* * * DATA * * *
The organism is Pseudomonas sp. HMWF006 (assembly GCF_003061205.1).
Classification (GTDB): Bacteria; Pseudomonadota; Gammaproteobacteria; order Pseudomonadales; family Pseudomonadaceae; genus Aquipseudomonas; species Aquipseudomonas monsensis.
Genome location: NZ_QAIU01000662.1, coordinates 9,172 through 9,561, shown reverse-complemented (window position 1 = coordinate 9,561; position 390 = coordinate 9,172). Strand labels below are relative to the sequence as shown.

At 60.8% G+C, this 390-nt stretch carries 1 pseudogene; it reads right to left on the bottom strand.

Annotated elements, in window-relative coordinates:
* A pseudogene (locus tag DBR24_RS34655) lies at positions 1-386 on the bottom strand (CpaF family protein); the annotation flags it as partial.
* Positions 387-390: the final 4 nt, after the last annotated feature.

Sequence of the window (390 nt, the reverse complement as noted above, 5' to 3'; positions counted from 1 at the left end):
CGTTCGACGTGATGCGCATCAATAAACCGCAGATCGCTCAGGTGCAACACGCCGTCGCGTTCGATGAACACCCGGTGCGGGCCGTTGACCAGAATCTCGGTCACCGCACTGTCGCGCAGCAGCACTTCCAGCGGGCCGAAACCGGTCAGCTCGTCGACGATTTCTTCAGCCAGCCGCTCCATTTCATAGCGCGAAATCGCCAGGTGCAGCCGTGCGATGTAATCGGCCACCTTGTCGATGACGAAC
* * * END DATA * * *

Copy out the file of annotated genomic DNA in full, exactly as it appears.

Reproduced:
The organism is Pseudomonas sp. HMWF006 (assembly GCF_003061205.1).
Classification (GTDB): Bacteria; Pseudomonadota; Gammaproteobacteria; order Pseudomonadales; family Pseudomonadaceae; genus Aquipseudomonas; species Aquipseudomonas monsensis.
Genome location: NZ_QAIU01000662.1, coordinates 9,172 through 9,561, shown reverse-complemented (window position 1 = coordinate 9,561; position 390 = coordinate 9,172). Strand labels below are relative to the sequence as shown.

At 60.8% G+C, this 390-nt stretch carries 1 pseudogene; it reads right to left on the bottom strand.

Annotated elements, in window-relative coordinates:
* A pseudogene (locus tag DBR24_RS34655) lies at positions 1-386 on the bottom strand (CpaF family protein); the annotation flags it as partial.
* Positions 387-390: the final 4 nt, after the last annotated feature.

Sequence of the window (390 nt, the reverse complement as noted above, 5' to 3'; positions counted from 1 at the left end):
CGTTCGACGTGATGCGCATCAATAAACCGCAGATCGCTCAGGTGCAACACGCCGTCGCGTTCGATGAACACCCGGTGCGGGCCGTTGACCAGAATCTCGGTCACCGCACTGTCGCGCAGCAGCACTTCCAGCGGGCCGAAACCGGTCAGCTCGTCGACGATTTCTTCAGCCAGCCGCTCCATTTCATAGCGCGAAATCGCCAGGTGCAGCCGTGCGATGTAATCGGCCACCTTGTCGATGACGAAC